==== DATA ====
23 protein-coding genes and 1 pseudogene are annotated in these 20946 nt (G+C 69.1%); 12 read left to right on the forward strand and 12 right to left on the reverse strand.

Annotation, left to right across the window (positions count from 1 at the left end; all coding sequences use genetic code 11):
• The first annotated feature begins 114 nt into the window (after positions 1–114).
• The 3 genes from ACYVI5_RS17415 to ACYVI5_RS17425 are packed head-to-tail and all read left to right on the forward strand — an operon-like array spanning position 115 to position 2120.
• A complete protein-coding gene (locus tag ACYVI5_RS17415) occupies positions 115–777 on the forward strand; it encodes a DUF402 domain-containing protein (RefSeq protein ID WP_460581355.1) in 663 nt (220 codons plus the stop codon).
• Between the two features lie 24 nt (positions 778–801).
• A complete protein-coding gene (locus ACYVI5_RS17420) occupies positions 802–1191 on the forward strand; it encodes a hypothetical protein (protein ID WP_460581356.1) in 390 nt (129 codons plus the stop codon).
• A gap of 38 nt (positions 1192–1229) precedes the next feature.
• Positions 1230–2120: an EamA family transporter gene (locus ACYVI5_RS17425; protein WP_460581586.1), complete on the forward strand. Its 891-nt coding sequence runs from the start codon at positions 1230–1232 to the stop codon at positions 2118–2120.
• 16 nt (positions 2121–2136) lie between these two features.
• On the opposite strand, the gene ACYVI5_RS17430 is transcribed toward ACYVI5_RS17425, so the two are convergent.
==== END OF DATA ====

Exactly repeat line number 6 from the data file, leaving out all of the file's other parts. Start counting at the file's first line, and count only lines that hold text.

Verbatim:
• Between the two features lie 24 nt (positions 778–801).